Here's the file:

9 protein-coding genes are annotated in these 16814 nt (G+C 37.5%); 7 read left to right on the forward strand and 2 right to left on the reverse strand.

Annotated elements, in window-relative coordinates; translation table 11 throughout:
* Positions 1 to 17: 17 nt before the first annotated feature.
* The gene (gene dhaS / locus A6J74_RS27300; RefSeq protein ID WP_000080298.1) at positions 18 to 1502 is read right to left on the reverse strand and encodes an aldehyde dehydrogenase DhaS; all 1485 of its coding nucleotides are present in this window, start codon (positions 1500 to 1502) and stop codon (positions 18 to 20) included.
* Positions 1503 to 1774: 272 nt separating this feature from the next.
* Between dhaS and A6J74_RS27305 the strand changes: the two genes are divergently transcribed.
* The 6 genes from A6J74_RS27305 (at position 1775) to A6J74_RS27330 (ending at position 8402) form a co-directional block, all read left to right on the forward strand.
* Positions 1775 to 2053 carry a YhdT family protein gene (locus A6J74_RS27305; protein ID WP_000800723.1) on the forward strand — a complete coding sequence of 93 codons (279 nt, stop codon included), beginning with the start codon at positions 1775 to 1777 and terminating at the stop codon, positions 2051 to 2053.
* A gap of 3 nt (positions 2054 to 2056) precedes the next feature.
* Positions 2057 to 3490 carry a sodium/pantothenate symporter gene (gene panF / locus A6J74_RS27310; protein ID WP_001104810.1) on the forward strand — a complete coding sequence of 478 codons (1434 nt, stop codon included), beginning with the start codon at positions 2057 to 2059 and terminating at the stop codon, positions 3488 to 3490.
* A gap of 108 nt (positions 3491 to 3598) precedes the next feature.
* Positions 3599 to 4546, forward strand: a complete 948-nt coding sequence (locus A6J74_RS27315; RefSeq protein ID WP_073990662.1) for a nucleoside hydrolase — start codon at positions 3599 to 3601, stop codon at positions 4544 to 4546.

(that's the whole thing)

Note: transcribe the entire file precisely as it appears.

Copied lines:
9 protein-coding genes are annotated in these 16814 nt (G+C 37.5%); 7 read left to right on the forward strand and 2 right to left on the reverse strand.

Annotated elements, in window-relative coordinates; translation table 11 throughout:
* Positions 1 to 17: 17 nt before the first annotated feature.
* The gene (gene dhaS / locus A6J74_RS27300; RefSeq protein ID WP_000080298.1) at positions 18 to 1502 is read right to left on the reverse strand and encodes an aldehyde dehydrogenase DhaS; all 1485 of its coding nucleotides are present in this window, start codon (positions 1500 to 1502) and stop codon (positions 18 to 20) included.
* Positions 1503 to 1774: 272 nt separating this feature from the next.
* Between dhaS and A6J74_RS27305 the strand changes: the two genes are divergently transcribed.
* The 6 genes from A6J74_RS27305 (at position 1775) to A6J74_RS27330 (ending at position 8402) form a co-directional block, all read left to right on the forward strand.
* Positions 1775 to 2053 carry a YhdT family protein gene (locus A6J74_RS27305; protein ID WP_000800723.1) on the forward strand — a complete coding sequence of 93 codons (279 nt, stop codon included), beginning with the start codon at positions 1775 to 1777 and terminating at the stop codon, positions 2051 to 2053.
* A gap of 3 nt (positions 2054 to 2056) precedes the next feature.
* Positions 2057 to 3490 carry a sodium/pantothenate symporter gene (gene panF / locus A6J74_RS27310; protein ID WP_001104810.1) on the forward strand — a complete coding sequence of 478 codons (1434 nt, stop codon included), beginning with the start codon at positions 2057 to 2059 and terminating at the stop codon, positions 3488 to 3490.
* A gap of 108 nt (positions 3491 to 3598) precedes the next feature.
* Positions 3599 to 4546, forward strand: a complete 948-nt coding sequence (locus A6J74_RS27315; RefSeq protein ID WP_073990662.1) for a nucleoside hydrolase — start codon at positions 3599 to 3601, stop codon at positions 4544 to 4546.